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More than Laperriere's loss hurting Flyers

by Mike G. Morreale /
PHILADELPHIA -- It was moving tribute to their fallen hero.

It occurred with 13:44 remaining in the second period and the Philadelphia Flyers about to go on their first power play of the game against the Boston Bruins in Game 3 of their Eastern Conference Semifinal. That's when the familiar piano overture of the NHL's "History Will Be Made" campaign flashed across the center-ice scoreboard at Wachovia Center.

The fans looked up and began to cheer -- and it grew as they suddenly realized the man being saluted. There, the reversed replay of Ian Laperriere's excruciating puck to the face in Game 5 against the New Jersey Devils was recalled. It ultimately would end his season due to him suffering a brain contusion, but it also served as a reminder of the importance of sacrifice.

"What if Ian didn't believe in sacrifice ..." was the concluding message.

Laperriere then was introduced to the fans, and when his face appeared on the Jumbotron, the roof of the arena nearly blew off. The standing ovation lasted for almost a full minute as Laperriere waved and smiled at the camera -- he's still sporting one heck of a shiner, too. His teammates also were banging their sticks on the boards along the bench, obviously happy to see their friend again.

The home team tried to pull even on the ensuing power play, but it just wasn't meant to be on this night against a rookie goalie playing like a savvy veteran.

"I thought it gave us a boost," said Flyers forward Arron Asham of Laperriere's appearance. "He's one of the best team guys I've ever been around and I got chills. I got energy from it, but it was just one of those nights."

"It was a pretty emotional moment and it did give us a boost but we couldn't find the back of the net," Flyers forward Danny Briere said. "The sacrifices Lappy (Laperriere) has made ... we're all trying to follow suit. We tried, but it just wasn't happening."

Briere's statements beg the question: What aren't the Flyers doing against the Bruins that they were able to do so well against the New Jersey Devils in the opening round?

Here are four points to ponder:

Not-so-special teams --
The one area the Flyers always could depend was their power-play and penalty-killing units -- which finished third and 11th, respectively, during the regular season. Against the Devils, Philadelphia converted seven of 28 opportunities with the man advantage, and was fifth in the League following their five-game ouster of New Jersey in the opening round. They also entered the Boston series sixth on the penalty kill, denying the Devils on 19 of 23 chances. Well, neither unit is having any measure of success against the resilient Bruins. They're 2-for-13 (15 percent) with the man-advantage in the second round, including no goals over their last eight opportunities. The penalty kill has yielded two goals on 10 chances -- not bad, but it's not as though the Bruins needed goals, either. The Flyers have held a lead in this series for just 1:39.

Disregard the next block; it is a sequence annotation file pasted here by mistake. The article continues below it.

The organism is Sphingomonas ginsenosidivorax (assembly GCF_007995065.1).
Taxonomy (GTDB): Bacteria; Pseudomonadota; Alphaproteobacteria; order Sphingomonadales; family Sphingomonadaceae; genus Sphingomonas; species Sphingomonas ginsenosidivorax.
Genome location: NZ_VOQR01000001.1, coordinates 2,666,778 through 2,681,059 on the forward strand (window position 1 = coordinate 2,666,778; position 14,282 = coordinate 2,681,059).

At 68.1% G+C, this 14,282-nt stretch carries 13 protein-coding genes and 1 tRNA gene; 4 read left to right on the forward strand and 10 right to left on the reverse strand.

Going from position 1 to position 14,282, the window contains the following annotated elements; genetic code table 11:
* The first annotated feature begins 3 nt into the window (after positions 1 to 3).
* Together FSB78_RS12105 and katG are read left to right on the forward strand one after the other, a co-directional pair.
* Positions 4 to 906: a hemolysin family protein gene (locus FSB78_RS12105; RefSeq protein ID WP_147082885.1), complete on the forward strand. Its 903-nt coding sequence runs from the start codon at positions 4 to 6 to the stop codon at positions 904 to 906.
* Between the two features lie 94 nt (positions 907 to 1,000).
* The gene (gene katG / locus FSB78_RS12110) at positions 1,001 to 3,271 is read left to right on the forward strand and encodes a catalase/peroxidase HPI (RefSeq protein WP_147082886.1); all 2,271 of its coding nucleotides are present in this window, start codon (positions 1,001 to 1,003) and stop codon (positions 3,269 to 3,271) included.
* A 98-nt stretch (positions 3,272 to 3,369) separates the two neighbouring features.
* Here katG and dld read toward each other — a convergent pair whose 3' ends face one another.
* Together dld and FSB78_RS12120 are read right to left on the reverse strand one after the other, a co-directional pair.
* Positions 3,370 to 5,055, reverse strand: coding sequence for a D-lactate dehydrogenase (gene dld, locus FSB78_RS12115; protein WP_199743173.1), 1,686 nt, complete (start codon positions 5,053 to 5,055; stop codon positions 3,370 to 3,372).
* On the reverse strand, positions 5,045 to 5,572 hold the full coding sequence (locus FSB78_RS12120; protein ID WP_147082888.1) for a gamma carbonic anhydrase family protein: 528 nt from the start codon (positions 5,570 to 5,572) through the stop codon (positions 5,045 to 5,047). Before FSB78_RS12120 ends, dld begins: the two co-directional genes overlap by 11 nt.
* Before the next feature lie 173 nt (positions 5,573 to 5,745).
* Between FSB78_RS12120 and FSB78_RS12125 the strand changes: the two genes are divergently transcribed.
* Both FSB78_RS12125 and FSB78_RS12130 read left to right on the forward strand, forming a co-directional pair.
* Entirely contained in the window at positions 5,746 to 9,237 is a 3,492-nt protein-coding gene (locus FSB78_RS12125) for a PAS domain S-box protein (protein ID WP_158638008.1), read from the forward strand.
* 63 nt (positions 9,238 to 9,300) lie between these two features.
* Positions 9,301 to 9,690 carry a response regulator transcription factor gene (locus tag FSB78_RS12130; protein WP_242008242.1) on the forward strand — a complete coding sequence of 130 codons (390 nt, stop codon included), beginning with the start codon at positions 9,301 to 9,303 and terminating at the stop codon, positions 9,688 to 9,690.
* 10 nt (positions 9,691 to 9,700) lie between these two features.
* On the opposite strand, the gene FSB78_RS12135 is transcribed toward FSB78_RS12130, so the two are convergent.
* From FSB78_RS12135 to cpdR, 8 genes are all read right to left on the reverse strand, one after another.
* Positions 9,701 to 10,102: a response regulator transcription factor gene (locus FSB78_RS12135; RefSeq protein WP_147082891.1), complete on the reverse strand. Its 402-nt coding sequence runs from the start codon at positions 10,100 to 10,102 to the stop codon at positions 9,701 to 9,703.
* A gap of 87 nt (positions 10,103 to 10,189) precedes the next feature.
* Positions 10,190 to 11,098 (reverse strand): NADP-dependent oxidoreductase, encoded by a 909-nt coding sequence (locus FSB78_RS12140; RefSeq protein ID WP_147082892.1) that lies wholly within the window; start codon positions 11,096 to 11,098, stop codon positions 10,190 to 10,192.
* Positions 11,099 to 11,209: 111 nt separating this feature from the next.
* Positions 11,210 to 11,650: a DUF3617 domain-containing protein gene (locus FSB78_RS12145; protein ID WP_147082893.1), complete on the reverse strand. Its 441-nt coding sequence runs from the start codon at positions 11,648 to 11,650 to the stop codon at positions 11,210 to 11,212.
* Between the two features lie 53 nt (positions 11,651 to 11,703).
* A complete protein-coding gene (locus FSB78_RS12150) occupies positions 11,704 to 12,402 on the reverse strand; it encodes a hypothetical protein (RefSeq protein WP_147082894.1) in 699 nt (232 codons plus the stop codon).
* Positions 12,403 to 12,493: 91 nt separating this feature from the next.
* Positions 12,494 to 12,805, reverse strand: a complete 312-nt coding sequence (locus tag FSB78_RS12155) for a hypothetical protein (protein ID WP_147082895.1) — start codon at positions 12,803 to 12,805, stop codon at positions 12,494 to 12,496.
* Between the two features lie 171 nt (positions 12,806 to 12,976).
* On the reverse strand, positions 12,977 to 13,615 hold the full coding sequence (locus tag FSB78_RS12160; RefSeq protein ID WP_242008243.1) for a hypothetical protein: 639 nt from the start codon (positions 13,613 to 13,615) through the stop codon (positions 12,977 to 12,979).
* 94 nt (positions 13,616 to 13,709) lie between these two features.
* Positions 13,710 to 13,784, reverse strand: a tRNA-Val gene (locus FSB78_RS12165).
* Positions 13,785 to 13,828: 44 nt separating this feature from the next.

Not alive when five-on-five -- The Flyers have given up 10 even-strength goals in this series, including an empty-netter in Game 3. That's a rather perplexing statistic when you consider the team yielded just four against New Jersey through five games in the opening round. In fact, the Flyers didn't allow the Devils an even-strength goal over the final nine-plus periods of the series, which included 3:35 of overtime in a Game 3 triumph. The Flyers have generated plenty of chances against Boston, but for the most part have been bottled up in the neutral zone while attempting to navigate their opponent's 1-4 defensive posture. And that's a direct result of having to play from behind, which has been disastrous so far in this matchup. When the Flyers are able to get in on goalie Tuukka Rask, he's made the key save each time. In three wins against the Flyers, the 23-year-old Rask has stopped 90 of 97 shots for a .927 save percentage and 2.33 goals-against average.

Sacrifice --
The impact of losing Laperriere wasn't supposed to be this glaring, but, quite frankly, it is. And we're not just talking about blocking shots or dishing out body checks, though that certainly plays a part this time of the year. Fact is, the continuity and swagger the Flyers seemed to have against the Devils just isn't there against a more determined and passionate opponent in the Bruins. Others haven't been able to step up in the absence of Laperriere and injured forwards Simon Gagne and Jeff Carter, although rookie James van Riemsdyk had a game-high seven shots in 14:18 of ice time in Game 3. But none of the Flyers players were too proud of their third-period effort in Game 3, when it seemed everyone checked out following Mark Recchi's goal at the 2:30 mark that gave the Bruins a 3-1 lead. While we're on the subject of blocking shots, it might be a good time to point out that the Bruins blocked 21 in Game 3, compared to eight by the Flyers.

Can't beat Bergeron --
Is there any question Bruins center Patrice Bergeron is an absolute beast in the face-off circle? He's basically put on a clinic on faceoff proficiency, and it made no difference when he was forced to put his stick down first playing on the road Wednesday -- he still won 67 percent of his faceoffs. For the playoffs, Bergeron, who credits his junior coach with the Acadie-Bathurst Titan in the QMJHL for transforming him into a proficient faceoff man, is fourth in the League with a 59.5-percent success rate (116 of 195). The success of Bergeron and his teammates on draws cannot be ignored, since it dictates puck possession, line changes and matchups. Boston won 58 percent of all draws taken in Game 3 and 59 percent in Game 2.
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